Ultraviolet (UV) light—the band of electromagnetic radiation nestled between visible light and x-rays—seems to cast a particularly amorous glow on the animal world. For instance, the budgie, an Australian parrot, is known to respond negatively to potential mates whose plumage has been stripped of its UV-induced fluorescence (wherein ultraviolet light is absorbed and light of a different, usually visible, wavelength is emitted). And although we humans cannot see UV light, as birds and many other animals can, we have incorporated lamps that produce it into some of our modern courtship rituals—just ask anyone who has ever hit the tanning beds in hopes of snaring a mate or any teen whose idea of setting the mood involves shining a black light on a Pink Floyd poster (which then, like the plumage of a budgie, fluoresces visible light).
The most illuminating example of the potential of ultraviolet romance, though, just might come from a jumping spider. As described in a January 26 paper in Science, researchers have shown that the Cosmophasis umbratica spider not only needs UV light (a constituent of sunlight) to instigate normal mating behavior, but that males and females of the species respond to it in physiologically distinct ways.
C. umbratica males feature scales on their face and body that reflect ultraviolet light, whereas the females do not. (Jumping spiders possess UV receptors in their retinas, so they can detect its emission or reflectance.) The females do, however, possess something the males lack: the ability to fluoresce bright green under UV illumination. Having recognized this distinction, the researchers decided to examine what role this gender-specific physiology plays in mating. So they blocked the ultraviolet wavelengths and observed what might be the arachnid equivalent of a cold shower. "It kind of ruined their sex life, really," says Michael Land, professor of neurobiology at the University of Sussex in England and one of the authors of the Science paper.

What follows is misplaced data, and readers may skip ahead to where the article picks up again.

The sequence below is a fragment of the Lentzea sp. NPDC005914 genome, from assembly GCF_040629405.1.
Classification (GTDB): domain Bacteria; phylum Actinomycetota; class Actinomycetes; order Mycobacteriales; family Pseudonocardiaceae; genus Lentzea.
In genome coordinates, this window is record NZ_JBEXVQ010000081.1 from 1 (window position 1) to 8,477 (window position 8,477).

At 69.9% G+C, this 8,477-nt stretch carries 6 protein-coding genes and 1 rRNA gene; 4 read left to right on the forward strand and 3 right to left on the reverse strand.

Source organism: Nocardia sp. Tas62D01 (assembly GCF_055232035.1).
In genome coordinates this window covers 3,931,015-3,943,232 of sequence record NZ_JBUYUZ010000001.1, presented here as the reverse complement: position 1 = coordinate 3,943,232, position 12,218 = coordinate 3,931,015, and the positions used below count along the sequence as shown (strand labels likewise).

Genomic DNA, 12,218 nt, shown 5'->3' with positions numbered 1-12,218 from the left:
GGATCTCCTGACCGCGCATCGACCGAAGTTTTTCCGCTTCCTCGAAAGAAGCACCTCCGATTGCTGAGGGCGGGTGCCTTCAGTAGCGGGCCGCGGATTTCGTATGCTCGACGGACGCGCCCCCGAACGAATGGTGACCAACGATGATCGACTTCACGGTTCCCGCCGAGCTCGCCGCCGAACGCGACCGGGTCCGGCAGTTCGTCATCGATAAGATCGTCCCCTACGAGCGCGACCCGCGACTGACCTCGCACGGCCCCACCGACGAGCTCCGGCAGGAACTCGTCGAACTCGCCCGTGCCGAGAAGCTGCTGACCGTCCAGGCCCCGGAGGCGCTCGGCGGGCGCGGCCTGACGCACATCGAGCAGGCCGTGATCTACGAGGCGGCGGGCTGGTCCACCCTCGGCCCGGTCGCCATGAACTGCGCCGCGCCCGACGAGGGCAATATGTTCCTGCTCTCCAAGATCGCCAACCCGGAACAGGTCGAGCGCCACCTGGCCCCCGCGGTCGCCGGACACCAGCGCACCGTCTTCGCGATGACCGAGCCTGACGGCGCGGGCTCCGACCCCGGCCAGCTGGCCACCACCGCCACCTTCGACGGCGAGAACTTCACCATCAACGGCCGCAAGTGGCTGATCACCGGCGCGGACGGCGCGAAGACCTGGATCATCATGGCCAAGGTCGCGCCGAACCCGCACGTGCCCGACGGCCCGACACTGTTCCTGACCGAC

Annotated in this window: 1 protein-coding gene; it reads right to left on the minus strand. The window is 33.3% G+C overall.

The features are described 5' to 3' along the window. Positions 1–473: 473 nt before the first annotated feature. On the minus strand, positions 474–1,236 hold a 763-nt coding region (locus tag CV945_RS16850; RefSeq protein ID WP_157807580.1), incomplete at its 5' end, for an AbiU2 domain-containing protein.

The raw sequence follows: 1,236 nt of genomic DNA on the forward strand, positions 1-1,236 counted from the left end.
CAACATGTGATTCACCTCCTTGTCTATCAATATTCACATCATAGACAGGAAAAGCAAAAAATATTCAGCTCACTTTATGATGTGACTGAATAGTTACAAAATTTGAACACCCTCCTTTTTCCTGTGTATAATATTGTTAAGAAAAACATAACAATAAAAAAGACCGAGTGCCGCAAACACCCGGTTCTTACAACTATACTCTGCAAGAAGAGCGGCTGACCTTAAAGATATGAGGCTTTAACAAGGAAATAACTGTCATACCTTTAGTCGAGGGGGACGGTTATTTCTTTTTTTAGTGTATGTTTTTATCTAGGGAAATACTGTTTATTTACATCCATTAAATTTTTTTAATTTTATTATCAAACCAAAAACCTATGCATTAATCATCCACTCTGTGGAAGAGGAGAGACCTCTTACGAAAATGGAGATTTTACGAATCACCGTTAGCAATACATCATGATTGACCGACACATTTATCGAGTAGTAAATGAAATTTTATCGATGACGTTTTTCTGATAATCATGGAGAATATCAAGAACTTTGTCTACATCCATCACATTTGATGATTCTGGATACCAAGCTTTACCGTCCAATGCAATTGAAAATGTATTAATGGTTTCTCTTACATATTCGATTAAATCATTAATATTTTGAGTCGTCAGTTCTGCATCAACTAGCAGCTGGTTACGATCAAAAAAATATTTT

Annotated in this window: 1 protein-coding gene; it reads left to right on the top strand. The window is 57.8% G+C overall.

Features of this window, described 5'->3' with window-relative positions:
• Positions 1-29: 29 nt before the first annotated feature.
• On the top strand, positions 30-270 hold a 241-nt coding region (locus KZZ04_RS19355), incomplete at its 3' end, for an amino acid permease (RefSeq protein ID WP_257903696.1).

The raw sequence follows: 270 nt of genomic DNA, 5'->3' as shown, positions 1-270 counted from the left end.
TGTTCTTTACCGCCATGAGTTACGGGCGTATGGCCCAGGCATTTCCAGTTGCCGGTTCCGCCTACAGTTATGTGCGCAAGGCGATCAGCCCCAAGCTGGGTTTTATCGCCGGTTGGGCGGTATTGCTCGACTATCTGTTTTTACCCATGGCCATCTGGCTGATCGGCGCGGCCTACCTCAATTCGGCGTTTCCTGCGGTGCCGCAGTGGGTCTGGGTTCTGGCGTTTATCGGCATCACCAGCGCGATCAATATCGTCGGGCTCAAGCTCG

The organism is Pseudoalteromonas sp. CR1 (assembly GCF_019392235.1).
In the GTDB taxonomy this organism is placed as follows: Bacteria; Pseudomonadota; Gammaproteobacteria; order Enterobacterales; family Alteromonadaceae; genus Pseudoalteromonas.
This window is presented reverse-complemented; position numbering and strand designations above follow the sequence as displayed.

The sexual preferences of this species are easily observable, because an interested C. umbratica "has, like many jumping spiders, a fairly colorful mating dance," Land notes. "The males do this kind of Highland fling in front of the females." Females, for their part, have their own come-hither protocol: "They either stay still or they go for a little run and then come back again," he says. Under UV-blocked light, the authors report, "a large proportion of the same pairs that successfully interacted in the presence of UV failed to show intersexual behavior in its absence." Most males "failed to court the female when she lacked fluorescence," and most females similarly snubbed males not reflecting UV.
While the aforementioned budgies also disdain suitors in the absence of UV-induced cues, "it just seems to be rather like having a shirt at the disco under UV light, which glows if you wash it in the right washing powder," Land says. "But that's both sexes and just seems to be a property of the yellow pigments. So this is different. This is a sexual badge, if you like." Whether that badge acts as an aphrodisiac or merely a prerequisite identifier remains unclear. "I don't know how you distinguish between the two. Because if they identify [another spider] as the wrong species, this is obviously not going to be very aphrodisiacal," Land explains. The two roles, he adds, are "obviously going to go together, and it's almost impossible, I think, to disentangle them."
Even if the presence of UV had no effect on C. umbratica courtship, and even if the spiders were unified in their UV-induced signaling—that is, if both sexes reflected UV or both fluoresced green under UV—the species would still be in elite company: "Ultraviolet reflectance is not particularly common in animals," says Thomas Cronin, a vision researcher and professor of biological sciences at the University of Maryland, Baltimore County. And as for fluorescence, Cronin says, "it's not thought to be that common; we don't have very many examples of it." Still, he adds, "it would be easy to miss, because you kind of have to look for it rigorously."
Land says his colleagues have "big, big plans" to do just that—to look at other species and determine whether this type of signaling is unique to C. umbratica or more widespread. Whatever these further experiments reveal, this much is already clear: one species, for ultraviolet light at least, seems to have reached some sort of consensus on the age-old lights on–lights off debate.